Patrick McEnroe, the younger brother of John McEnroe, won 16 tennis titles as a doubles competitor during his storied career. Probably his most famous moment as a singles competitor occurred in 1991 when he and Jimmy Connors met at the U.S. Open. McEnroe notched victories in the opening two sets, but Connors rallied back to win the match after over four hours of back-and-forth play.

On March 31, McEnroe announced via social media that he had tested positive for COVID-19. Per the New York Post, he said at that time that he was already feeling fine and that his symptoms had passed. "Thoughts and prayers to all those people who are struggling with this," he added.

In April, McEnroe provided multiple updates of his improving condition. While speaking with Sky Sports' Raz Mirza, McEnroe explained that he had a fever but not any serious or alarming symptoms and that it took him only 24 hours to get his test results. He also joked that he used his free time to work on his podcast.

Mikel Arteta was the first Premier League manager to test positive for COVID-19

Spanish midfielder Mikel Arteta joined Everton on a loan move from Real Sociedad in January 2005, and he played for the Premier League outfit through August 2011 before he completed a transfer to Arsenal. From there, Arteta featured for the Gunners through May 2016, when he made his last appearance as a player. The subsequent July, he joined Manchester City as a coach, and Arsenal later appointed him first-team manager in December 2019.

Less than four months later, Arsenal announced through an official club statement that the boss had tested positive for the new coronavirus. Once he began feeling better in March, he spoke with Spanish television channel La Sexta (h/t talkSPORT) regarding a brief illness. The Arsenal manager explained that he only felt sick for a handful of days, and Arteta also hinted that contact with Olympiakos owner Evangelos Marinakis, who had previously tested positive, may have led to him coming down with the virus.

By April 10, Arteta informed the BBC's Dan Walker that he was fully recovered from the illness. "It took five to seven days to get through the virus and then I passed it on to my Mrs. and another person that lives with us, but we are all fine, we are all gone through it and we are absolutely fine," he said.

Chelsea confirmed Callum Hudson-Odoi had tested positive for COVID-19 and recovered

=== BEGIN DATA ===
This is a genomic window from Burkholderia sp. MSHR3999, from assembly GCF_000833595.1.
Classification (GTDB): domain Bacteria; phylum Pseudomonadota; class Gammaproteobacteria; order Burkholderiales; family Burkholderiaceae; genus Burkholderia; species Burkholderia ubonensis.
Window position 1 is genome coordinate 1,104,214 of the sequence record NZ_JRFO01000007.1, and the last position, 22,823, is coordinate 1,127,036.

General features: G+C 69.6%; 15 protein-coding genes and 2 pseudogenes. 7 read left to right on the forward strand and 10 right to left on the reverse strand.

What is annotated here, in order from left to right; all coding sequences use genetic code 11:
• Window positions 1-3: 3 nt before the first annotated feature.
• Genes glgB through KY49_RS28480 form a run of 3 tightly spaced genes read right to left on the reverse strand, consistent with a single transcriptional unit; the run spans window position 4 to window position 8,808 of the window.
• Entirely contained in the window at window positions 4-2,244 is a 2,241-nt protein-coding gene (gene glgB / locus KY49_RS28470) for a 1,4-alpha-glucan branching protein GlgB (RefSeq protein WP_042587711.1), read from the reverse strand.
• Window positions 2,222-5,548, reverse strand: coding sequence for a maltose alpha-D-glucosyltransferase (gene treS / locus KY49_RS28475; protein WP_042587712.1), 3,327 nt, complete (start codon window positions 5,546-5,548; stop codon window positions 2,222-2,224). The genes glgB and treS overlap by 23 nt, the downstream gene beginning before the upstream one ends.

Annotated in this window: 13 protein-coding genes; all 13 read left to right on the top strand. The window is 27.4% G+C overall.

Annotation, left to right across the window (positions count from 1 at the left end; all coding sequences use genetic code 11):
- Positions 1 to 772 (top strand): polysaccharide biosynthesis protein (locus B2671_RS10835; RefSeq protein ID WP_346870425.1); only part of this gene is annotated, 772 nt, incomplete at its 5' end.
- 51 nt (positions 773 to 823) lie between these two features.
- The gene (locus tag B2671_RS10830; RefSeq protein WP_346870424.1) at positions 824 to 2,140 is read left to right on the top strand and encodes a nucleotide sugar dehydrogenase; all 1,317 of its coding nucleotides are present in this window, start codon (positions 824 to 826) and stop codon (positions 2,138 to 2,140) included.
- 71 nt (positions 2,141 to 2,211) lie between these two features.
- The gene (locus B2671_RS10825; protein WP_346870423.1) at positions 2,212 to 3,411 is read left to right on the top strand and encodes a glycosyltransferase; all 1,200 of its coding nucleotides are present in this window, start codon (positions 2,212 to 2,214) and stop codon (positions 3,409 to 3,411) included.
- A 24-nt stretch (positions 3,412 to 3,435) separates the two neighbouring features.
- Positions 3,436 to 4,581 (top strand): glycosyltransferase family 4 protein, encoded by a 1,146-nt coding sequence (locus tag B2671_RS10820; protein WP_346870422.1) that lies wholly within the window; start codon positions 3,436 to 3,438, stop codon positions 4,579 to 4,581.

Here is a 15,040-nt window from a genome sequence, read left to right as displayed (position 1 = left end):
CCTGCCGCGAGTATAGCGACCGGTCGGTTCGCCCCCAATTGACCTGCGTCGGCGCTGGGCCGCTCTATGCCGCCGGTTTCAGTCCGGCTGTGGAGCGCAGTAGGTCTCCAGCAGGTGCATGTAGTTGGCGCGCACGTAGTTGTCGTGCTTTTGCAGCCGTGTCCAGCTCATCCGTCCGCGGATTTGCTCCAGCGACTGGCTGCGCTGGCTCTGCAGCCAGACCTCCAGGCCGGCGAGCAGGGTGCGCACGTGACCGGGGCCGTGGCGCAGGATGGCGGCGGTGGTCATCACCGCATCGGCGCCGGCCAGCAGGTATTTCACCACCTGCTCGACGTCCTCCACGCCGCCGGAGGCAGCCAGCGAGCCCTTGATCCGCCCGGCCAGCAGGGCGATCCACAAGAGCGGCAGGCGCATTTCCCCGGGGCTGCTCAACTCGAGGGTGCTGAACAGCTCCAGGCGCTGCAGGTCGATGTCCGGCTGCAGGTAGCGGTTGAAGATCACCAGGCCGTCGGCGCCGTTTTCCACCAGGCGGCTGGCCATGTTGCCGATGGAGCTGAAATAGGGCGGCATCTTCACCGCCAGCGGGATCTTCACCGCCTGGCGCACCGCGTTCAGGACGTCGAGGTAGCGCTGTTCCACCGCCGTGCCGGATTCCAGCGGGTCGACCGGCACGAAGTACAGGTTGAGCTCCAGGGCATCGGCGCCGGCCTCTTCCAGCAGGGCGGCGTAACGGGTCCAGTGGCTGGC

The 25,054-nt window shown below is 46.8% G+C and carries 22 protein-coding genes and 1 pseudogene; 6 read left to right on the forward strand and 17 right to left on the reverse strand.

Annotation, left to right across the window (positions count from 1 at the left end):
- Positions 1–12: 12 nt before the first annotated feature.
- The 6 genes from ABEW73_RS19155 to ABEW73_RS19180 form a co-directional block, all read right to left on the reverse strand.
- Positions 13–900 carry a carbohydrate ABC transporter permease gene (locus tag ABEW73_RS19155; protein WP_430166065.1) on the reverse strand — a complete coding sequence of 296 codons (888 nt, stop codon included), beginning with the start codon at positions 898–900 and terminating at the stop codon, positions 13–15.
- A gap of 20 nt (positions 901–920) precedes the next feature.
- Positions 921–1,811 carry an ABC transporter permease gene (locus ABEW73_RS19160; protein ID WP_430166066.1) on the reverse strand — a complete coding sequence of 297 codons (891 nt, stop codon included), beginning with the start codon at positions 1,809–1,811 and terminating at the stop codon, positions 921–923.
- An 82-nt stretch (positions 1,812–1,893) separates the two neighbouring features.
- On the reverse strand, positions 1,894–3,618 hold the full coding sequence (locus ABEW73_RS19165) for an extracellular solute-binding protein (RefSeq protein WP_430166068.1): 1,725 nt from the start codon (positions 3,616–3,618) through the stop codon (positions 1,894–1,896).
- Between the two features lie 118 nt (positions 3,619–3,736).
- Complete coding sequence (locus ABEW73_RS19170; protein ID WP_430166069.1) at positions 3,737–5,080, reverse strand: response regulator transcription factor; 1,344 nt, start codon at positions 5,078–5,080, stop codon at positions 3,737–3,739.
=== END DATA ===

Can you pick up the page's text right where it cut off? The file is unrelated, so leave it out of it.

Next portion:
Unlike other teams, Chelsea were forthright in disclosing which player was their first to test for the coronavirus. On March 12, the club announced that teenage winger Callum Hudson-Odoi was battling the illness. Per Chelsea, Hudson-Odoi appeared to be dealing with only a mild cold when the team decided to test him as a precaution. As explained by ESPN, he was the first Premier Leauge player confirmed to have COVID-19.

On March 26, Chelsea manager Frank Lampard provided an update on his player's condition. "I've spoken to Callum, and it's great that he's fully recovered," Lampard said. "I spoke to him throughout that first week when he first got the illness, and it was a strange time. Thankfully he didn't suffer too much, and we are happy he's come through this."

After Hudson-Odoi recovered, he passed some time by challenging England teammate Jadon Sancho to an online game of FIFAAccording to, Hudson-Odoi became the youngest England national team debutant since Wayne Rooney in 2003 when he made his first appearance for the Three Lions in early 2019.

Tony Boselli and his son tested positive for COVID-19

Some fans of the Jacksonville Jaguars may lament that the club drafted offensive lineman Tony Boselli with the second pick of the 1995 NFL Draft instead of Hall of Famers such as Warren Sapp, Ty Law, Derrick Brooks, or Curtis Martin. Don't let that fool anyone about how popular Boselli was during his prime with the company. As noted by, Florida McDonald's restaurants once served a "Boselli Burger" that featured three patties.

In the spring of 2020, the new coronavirus gave the Boselli family multiple scares. As reported by ESPN, the patriarch of the Boselli household spent nearly half of a five-day stint in a hospital in an ICU due to complications caused by the virus. "I don't know if I ever was like I thought I was going to die, but I remember having the conversation with myself: I don't want to die here," he recounted.

Meanwhile, Florida State offensive lineman Andrew Boselli, the son of the former Jaguar, also came down with COVID-19. Per the New York Post, Andrew's case was milder, but he wouldn't recommend anybody taking a chance of catching the disease. "I promise you, even if you're young and healthy, you do not want this virus," he said.

Sydney Wiese first fell ill in Spain